This is maybe a naive question.

Often, guitar tabs are given as a succession of chords (and/or a melody).

Is there a method to know systematically in which scale and/or mode can I play?

Maybe this could be illustrated by these chord change:

Bm - D - F#m7 - E


With tabs you need to know some theory first on how to determine the key by the chord progression. A quick and simple way to do this is to find the first and/or last chord of the song. But learn I - IV - V twelve bar blues and how to solo with pentatonics first before hitting the modes. You need to understand basic theory before you get into anything beyond a Pentatonic scale. Your example chord progression is more complicated then a typical pop or blues song. Although it starts on Bm it can be thought of a B Dorian progression.

Your chord example with the notes are:

Bm = B D F#

D = D F# A

F#m7 = F# - A - C# - E

E = E - G# - B

Those notes from these chords would be in A Major/F# Minor key:

A B C# D E F# G#

Modes derived from scale:

  • A - Ionian (Major)

    B - Dorain

    C# Phrygian

    D - Lydian

    E - Mixolydian

    F# - Aeolian (Minor)

    G# - Locrian

Modes that can be played over the chords:

  • Bm - B Dorian

    D - D Lydian

    F#m7 - F# Aeolian (Minor)

    E - E Mixolydian

Try Bm Pentatonic Scale to solo with first

B D E F# A

  • Thanks a lot, this answers well my questions. I have some knowledge with pentatonic scales and 12 bar blues. Stepping in modes is another story. – FabienRohrer Aug 7 '14 at 13:54

You ask for a systematic method. If there is only tab to follow, unless you know all the note names on guitar, it's difficult. When the music is there too, it's easier, provided you can name the dots.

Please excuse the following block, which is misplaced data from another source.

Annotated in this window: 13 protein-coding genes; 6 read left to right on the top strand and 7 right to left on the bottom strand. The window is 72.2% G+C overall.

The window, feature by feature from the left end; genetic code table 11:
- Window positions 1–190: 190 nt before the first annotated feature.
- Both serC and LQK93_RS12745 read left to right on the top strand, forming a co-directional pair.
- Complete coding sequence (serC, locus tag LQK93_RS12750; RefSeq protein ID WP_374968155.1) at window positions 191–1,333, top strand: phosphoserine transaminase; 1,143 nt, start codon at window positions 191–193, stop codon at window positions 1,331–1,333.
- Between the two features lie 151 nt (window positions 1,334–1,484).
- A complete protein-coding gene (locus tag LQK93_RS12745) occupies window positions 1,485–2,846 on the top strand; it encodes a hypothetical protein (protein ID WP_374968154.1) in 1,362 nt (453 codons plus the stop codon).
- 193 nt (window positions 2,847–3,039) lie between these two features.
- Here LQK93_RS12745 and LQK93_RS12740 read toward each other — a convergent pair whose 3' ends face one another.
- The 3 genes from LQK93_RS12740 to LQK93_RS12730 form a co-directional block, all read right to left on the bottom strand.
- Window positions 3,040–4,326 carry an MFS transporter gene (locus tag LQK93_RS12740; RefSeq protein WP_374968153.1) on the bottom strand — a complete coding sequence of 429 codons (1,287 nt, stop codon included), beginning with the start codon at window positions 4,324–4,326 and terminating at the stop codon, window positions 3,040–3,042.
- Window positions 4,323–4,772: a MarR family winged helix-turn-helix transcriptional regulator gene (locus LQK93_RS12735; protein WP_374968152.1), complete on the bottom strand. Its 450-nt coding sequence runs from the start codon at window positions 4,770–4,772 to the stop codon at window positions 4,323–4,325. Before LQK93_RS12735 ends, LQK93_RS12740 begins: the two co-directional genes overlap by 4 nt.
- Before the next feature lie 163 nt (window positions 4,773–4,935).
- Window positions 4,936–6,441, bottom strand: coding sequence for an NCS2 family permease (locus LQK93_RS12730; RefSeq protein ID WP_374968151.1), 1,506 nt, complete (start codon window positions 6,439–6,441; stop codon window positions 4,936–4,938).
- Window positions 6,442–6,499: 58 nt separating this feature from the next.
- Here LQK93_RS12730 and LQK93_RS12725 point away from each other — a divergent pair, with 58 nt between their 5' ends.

Make a list of all the notes used, not including the accidentals with a #, b or natural before them. There should be 7, but not all notes are used in every song. See TTSTTTS to find the missing one or two.Put them in order, in a circle works best. Find the first note of the major scale they belong to. This is the one that gives a clockwise spacing of T T S T T T S between notes. T=2 frets, S= 1 fret. When you've found that note (A in the example above), you've found the major key.

When you've learnt the modes, you'll know that the 1st note is the start of Ionian, 2nd Dorian, 3rd Phrygian, 4th Lydian, 5th Mixolydian, 6th Aeolian, and 7th Locrian. Since the tune you mention is based around the B, the 2nd note, you can use Dorian.

You may notice that all the above 'belong' to A major, and all play the same set of notes, albeit with different tonal centres. E.g. E Mixolydian uses the same notes as A Ionian (major).

This may appear complex, but after doing it with lots of songs, it becomes easier. You'll probably find more songs in maj. (Ionian) or minor (Aeolian) than the others, depending of course on genre.

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